Skip to main content

Yeast as a tool to determine proteins important for drougth tolerance of Selaginella lepidophylla

Final Activity Report Summary - DROUGHTSTRESS (Yeast as a tool to determine proteins important for drougth tolerance of Selaginella lepidophylla)

The improvement of the tolerance to abiotic stress in crop plants is a very important research area in the world. A common research strategy to identify genes capable to confer new traits to crops is the study of naturally occurring plants containing the desired trait. In this regard, we have studied the very interesting plant Selaginella lepidophylla for its exceptional drought tolerance. This plant is able to survive in a complete dry form for many years. One of the reasons for its high stress tolerance is the very high trehalose level found in this plant. Trehalose is well-known molecule for its stress protection characteristics. It is synthesized in two steps where the TPS enzyme catalyses the formation of trehalose-6-phosphate that is then converted to trehalose by the activity of the TPP enzyme. Although most higher plants do not accumulate high concentrations of trehalose it is generally assumed that all the plants contain trehalose biosynthesis genes.

The role of the metabolism of trehalose in non-stress resistance plants (as the most of crops) is not completely known but there is a well-established link with development, photosynthesis, starch synthesis and stress responses. The artificial modification of the metabolism of trehalose by introducing trehalose biosynthesis genes resulted in improved stress tolerance but there were also some non-desired traits. This requires the identification of new genes capable to reduce the undesired effects and a better understanding of the effects upon manipulation of the metabolism of trehalose.

During this fellowship we focused the work on two general aims: on one hand the search of new genes capable to improve the drought tolerance in plants and on the other hand we introduced a new plant model to try to understand the mechanism how the metabolism of trehalose works in plants. An important result of our work is the cloning and functional characterization of the first naturally-occurring bi-functional TPS-TPP protein, a finding that opens new biotechnological alternatives to the synthesis and accumulation of trehalose in genetically modified organisms (GMO). For that reason the VIB patented the gene.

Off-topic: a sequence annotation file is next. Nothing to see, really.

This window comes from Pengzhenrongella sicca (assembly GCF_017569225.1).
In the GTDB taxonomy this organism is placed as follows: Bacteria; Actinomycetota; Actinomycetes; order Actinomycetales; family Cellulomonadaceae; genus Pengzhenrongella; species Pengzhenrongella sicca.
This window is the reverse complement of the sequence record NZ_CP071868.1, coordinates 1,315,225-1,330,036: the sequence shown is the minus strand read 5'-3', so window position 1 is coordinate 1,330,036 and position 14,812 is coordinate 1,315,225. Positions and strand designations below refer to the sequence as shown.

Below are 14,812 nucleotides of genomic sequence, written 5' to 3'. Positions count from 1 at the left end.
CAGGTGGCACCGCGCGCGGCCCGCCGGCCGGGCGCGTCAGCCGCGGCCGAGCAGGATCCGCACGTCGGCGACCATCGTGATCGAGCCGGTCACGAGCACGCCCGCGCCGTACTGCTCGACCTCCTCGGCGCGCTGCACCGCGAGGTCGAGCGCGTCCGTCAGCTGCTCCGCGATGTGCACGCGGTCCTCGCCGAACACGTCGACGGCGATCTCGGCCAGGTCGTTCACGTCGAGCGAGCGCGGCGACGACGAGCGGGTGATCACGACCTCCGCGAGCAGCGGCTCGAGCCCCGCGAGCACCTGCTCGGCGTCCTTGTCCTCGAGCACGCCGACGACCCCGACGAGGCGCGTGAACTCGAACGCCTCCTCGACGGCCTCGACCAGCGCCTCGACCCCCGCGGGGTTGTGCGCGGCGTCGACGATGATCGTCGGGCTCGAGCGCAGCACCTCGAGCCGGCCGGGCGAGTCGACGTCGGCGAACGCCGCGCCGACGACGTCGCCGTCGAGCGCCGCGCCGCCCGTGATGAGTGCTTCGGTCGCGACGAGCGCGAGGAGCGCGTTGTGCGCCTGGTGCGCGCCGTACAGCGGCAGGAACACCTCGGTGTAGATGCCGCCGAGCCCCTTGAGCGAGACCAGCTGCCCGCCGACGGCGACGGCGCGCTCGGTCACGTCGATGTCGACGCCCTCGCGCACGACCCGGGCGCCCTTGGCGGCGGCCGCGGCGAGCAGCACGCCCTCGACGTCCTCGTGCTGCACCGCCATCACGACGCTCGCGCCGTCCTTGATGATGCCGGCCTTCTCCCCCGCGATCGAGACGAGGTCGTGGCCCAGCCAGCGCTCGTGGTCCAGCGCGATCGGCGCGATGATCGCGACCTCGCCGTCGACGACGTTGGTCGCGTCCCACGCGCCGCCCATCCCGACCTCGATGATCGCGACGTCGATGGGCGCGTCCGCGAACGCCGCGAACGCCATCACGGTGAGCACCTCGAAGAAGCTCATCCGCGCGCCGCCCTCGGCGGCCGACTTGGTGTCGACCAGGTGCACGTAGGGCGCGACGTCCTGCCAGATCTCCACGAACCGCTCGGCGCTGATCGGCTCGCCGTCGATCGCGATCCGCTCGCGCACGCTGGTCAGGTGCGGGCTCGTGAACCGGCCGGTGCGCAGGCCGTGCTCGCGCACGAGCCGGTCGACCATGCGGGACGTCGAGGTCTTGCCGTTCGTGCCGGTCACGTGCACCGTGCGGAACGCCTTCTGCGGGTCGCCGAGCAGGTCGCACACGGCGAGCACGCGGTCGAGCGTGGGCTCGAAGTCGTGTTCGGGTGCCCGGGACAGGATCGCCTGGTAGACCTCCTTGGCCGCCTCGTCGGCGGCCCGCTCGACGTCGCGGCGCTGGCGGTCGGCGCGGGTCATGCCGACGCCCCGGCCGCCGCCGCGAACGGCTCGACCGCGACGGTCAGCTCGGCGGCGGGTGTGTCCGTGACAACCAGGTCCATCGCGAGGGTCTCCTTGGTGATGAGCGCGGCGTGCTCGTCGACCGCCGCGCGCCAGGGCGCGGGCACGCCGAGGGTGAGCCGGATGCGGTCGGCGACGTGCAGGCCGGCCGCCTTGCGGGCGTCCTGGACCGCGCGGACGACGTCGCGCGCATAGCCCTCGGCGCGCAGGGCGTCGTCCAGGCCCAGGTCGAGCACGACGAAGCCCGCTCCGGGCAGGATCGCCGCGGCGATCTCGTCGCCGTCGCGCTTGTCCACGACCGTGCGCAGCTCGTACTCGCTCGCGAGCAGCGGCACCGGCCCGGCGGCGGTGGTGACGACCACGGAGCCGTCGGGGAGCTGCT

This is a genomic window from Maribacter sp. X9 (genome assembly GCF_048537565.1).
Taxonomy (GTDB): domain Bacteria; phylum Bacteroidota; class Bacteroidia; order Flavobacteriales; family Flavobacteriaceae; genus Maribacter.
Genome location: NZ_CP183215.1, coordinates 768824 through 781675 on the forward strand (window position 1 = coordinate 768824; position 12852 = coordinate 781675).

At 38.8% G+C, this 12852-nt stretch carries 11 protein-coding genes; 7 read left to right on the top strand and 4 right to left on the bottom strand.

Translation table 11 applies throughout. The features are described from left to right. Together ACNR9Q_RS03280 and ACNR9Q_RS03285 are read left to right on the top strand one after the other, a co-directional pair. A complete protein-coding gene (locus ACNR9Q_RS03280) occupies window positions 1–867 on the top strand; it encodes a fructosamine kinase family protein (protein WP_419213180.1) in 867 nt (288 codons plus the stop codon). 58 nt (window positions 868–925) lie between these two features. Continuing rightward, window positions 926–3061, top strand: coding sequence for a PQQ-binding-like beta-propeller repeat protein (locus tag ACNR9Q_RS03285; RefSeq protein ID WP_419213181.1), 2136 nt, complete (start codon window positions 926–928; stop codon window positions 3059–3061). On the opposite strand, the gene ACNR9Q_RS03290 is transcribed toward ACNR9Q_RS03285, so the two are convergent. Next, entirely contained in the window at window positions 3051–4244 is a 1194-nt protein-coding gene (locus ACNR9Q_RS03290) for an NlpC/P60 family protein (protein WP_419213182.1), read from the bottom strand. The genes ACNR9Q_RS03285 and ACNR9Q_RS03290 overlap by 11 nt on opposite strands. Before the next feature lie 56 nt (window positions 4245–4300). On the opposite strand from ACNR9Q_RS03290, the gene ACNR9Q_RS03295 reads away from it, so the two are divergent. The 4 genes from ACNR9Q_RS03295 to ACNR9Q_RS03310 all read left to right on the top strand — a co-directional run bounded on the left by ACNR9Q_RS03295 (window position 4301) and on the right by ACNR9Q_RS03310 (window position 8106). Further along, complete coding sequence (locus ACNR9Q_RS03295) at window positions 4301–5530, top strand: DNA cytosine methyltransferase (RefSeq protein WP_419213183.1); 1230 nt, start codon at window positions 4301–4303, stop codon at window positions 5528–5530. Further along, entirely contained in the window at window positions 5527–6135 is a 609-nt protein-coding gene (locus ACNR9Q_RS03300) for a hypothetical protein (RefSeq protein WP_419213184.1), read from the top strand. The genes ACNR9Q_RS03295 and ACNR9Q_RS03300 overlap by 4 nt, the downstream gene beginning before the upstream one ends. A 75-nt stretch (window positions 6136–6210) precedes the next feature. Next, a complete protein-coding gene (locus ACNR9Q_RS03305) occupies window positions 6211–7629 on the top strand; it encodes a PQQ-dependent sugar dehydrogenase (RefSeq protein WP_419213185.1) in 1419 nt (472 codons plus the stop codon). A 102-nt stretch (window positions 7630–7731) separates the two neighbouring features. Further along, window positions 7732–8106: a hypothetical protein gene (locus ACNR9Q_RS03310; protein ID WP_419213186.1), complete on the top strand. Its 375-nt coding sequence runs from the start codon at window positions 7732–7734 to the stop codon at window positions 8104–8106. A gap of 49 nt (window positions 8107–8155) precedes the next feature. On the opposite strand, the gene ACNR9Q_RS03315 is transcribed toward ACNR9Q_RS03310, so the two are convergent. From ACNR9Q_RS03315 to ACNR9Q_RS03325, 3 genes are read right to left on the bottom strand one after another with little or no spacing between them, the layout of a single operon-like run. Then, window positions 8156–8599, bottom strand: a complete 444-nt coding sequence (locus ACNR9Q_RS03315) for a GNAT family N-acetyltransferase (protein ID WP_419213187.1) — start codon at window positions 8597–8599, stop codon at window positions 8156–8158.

In addition, the discovery of this type of gene was a central key in the comprehension of the origin and the evolutionary history reconstruction of the TPS genes in plants that we were able to unravel. This work is finished and under publication process. On the other hand we have cloned several stress-related genes and two Class III TPP genes from S. lepidophylla. We are still in the process of the selection of transgenic plants overexpressing those genes but we expect an improvement of the drought tolerance.

Finally, we have started the study of the metabolism of trehalose in the moss Physcomitrella patens. We found that this unique plant model is a suitable model system to study the roles of single TPS and/or TPP genes in plants. Our data shows that the expression of TPS, TPP and trehalase genes as well as the trehalose content are modified by stress and ABA (Abscisic Acid) suggesting that the mechanisms by which the metabolism of trehalose is involved in the response to abiotic stress was determined early in evolution of plants and that it is possible to make comparative analysis between mosses and flowering plants.